It was almost a throwaway line, a statement made partly in jest, but eerily foretelling.
The men behind the Bowl Championship Series had just revealed that, try as they might, the college football postseason was no closer to change and probably never would be. The faces and body language around the big table full of the sport's power brokers told the story of months of fruitless heavy lifting.
Big 12 commissioner Dan Bebee pushed back from the table, with last week's annual BCS meetings almost done, exhaled and summed up where college football is — and how far it still has to go.
"Things change," Bebee said, "when you have funerals or retirements."
Rarely has a statement been more dead-on. No pun intended.
Forget about choosing sides; that doesn't make sense at this point. College football will stay with the controversial BCS championship format through the 2013 season and maybe much longer.
But for those who want change — a playoff, a mini-playoff, a plus-one championship game — there is hope, but it is years away. And getting there will require navigating a maze of twists and turns that could make even the most ardent supporters weary from the fight. The components and scenarios are there but may never align.
The reality is this argument goes nowhere without a consensus from the 11 conference commissioners. There are three camps within the group: those interested in change (SEC, ACC), those against it (Pac-10, Big Ten, Big East) and those who could be swayed (Big 12, five non-BCS conferences).
"You never say never," says Pac-10 commissioner Tom Hansen. "But I can't envision a scenario where things would change."
But if you look at it this way, here's how things could change:
Hansen, 70, begins his 25th season as Pac-10 commissioner this fall and most certainly will retire by 2013 — and likely much sooner. Any new commissioner will be proactive in trying to improve the conference's standing and reputation east of the Rocky Mountains. Any postseason playoff — or whatever you want to call it — would dramatically improve the Pac-10's stature. It is a regional conference that needs a more national mindset.
Jim Delany, the sport's most powerful commissioner, is locked in. But those close to him believe he could be tempted by the athletic director job at North Carolina, his alma mater. The job is huge — a challenging and successful 28-sport program that could intrigue Delany — and current A.D. Dick Baddour is close to retiring.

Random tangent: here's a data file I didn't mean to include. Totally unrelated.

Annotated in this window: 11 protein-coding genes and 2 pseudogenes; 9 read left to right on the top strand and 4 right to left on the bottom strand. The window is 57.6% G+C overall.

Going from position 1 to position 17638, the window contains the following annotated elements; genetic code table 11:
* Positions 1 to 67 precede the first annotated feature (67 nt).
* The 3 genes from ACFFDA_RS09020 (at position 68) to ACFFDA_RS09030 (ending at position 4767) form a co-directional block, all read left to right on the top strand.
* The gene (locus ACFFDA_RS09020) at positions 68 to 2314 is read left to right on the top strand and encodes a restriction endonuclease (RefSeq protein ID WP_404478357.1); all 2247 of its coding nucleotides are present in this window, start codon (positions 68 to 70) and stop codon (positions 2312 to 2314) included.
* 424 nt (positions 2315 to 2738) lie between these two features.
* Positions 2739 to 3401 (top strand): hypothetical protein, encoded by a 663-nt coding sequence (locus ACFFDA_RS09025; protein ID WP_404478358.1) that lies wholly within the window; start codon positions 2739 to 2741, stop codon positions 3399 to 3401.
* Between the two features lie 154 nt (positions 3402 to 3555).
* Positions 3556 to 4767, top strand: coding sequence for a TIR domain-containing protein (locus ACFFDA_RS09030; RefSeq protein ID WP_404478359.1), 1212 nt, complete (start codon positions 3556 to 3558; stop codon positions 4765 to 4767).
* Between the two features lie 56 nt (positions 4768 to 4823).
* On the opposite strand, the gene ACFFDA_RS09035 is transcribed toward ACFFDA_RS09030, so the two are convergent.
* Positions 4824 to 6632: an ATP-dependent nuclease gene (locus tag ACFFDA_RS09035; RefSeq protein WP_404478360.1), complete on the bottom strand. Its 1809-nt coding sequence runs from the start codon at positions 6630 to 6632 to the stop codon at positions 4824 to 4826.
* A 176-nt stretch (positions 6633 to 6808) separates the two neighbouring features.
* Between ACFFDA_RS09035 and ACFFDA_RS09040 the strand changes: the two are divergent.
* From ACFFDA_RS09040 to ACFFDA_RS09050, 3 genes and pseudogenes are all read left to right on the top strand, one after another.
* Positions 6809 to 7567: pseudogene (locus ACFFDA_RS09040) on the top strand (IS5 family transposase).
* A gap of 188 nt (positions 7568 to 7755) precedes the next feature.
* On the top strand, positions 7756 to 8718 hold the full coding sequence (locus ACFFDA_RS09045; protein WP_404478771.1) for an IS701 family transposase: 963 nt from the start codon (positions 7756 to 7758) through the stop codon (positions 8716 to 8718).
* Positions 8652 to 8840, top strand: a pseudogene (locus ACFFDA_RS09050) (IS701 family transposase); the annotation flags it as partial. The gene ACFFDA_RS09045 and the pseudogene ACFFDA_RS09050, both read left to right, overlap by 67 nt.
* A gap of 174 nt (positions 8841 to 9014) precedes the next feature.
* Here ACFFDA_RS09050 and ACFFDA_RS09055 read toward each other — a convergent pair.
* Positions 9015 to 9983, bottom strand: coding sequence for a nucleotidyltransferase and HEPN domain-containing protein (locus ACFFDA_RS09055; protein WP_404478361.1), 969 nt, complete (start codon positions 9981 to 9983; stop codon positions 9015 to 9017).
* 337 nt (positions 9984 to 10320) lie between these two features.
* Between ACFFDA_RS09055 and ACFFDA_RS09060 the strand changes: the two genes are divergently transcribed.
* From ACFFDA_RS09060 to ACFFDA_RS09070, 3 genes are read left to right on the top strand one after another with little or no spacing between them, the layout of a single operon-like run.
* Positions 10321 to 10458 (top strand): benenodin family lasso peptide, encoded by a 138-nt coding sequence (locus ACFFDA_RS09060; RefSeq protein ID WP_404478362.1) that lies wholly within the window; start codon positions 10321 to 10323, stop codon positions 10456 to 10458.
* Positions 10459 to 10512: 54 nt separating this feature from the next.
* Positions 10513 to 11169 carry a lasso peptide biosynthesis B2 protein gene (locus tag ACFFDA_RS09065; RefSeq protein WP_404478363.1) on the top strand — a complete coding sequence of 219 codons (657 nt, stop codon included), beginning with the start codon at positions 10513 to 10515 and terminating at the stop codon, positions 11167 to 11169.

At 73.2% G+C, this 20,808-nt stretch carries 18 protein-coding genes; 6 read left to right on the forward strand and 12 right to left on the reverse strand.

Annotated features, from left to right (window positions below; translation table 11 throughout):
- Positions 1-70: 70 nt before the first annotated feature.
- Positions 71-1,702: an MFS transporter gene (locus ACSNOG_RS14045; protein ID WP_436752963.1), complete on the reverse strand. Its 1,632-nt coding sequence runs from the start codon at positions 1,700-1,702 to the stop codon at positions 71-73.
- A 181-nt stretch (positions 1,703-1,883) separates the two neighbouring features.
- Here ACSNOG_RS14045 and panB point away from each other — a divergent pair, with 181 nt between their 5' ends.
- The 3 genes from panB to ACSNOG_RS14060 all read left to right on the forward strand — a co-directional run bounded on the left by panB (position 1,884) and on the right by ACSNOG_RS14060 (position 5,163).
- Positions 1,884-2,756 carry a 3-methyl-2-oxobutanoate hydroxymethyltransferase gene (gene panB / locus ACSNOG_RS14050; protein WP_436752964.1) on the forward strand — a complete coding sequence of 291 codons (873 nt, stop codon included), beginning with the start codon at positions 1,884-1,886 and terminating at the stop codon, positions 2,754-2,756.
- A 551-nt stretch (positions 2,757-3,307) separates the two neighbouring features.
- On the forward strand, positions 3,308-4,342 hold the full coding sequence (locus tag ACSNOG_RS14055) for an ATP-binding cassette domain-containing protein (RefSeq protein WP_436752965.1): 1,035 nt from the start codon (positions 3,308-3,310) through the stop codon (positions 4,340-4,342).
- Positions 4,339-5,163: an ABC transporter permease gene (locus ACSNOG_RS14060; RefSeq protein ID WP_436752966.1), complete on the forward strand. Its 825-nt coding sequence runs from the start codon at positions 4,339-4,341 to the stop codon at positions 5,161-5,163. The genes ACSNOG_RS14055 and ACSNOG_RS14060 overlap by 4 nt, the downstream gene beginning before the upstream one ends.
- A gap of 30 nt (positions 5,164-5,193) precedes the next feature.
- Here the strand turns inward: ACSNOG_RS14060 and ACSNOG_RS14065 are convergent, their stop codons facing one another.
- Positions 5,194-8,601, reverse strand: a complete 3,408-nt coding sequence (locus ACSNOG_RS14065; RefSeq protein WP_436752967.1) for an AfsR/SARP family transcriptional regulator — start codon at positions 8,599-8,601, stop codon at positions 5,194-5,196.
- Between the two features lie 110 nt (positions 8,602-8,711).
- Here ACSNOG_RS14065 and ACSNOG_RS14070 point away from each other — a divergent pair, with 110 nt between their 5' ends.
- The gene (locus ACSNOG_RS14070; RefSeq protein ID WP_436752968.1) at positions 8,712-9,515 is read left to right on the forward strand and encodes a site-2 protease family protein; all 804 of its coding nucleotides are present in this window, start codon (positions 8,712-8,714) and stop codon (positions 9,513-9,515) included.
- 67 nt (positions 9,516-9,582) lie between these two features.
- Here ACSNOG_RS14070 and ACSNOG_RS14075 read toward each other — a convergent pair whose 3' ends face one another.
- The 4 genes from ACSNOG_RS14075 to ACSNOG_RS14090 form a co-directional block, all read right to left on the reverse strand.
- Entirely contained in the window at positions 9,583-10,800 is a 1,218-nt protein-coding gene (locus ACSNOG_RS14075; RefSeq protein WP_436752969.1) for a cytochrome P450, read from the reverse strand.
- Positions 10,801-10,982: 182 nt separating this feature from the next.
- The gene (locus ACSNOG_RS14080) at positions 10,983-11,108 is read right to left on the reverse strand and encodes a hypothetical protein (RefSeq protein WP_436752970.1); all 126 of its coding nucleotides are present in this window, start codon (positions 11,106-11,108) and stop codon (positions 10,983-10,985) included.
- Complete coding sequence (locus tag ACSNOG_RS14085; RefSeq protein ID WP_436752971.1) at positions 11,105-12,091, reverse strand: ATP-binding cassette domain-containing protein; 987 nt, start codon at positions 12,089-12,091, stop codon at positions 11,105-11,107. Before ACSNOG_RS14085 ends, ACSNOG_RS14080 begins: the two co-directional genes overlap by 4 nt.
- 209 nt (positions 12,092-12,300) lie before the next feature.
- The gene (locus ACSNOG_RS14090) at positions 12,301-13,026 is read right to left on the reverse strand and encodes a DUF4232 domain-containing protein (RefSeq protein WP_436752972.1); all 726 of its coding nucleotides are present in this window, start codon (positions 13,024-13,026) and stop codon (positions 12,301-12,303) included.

It was only five months ago that the Big East, on BCS probation of sorts after being raided by the ACC earlier this decade, had its status renewed as an automatic qualifier for the series championship. In other words, the Big East is not in a position of power and would follow momentum.
Bebee was very clear that the league's university presidents don't want "any type of NFL-style playoff." But Bebee, like SEC commissioner Mike Slive, has the temperament and persuasive personality to sell a system. If Slive could do it within the SEC — a league that has won three of the past five BCS championships and benefited from BCS controversy each time — Bebee can do the same in the Big 12, which patterns itself after the SEC.
How could these guys not be happy with the current setup? Hawaii received $4 million for playing in a BCS bowl. USC, meanwhile, got $1.8 million for playing in the Rose Bowl as part of the Pac-10 revenue-sharing plan. Still, there would be little resistance from the "Group of Five" because even if a playoff might mean less access, it would bring potential for significantly more money.
"I don't know if you can say it will never happen," Delany says. "It will be for future people —commissioners, athletic directors, presidents — to decide where this is headed."
Those talks probably won't begin until 2011, well after the series is into its second television contract with FOX. That contract will be completed after the 2013 season, the same year ABC/ ESPN's current contract with the Rose Bowl ends. Only then, the dynamics could be completely different: New leadership at the commissioner level and three network television companies (FOX, ABC/ESPN, CBS) driving up the cost of the product.
"It's on the table now," Slive says. "Everyone knows it's there. It's a marathon, not a sprint."
A race — a debate — that may never end.
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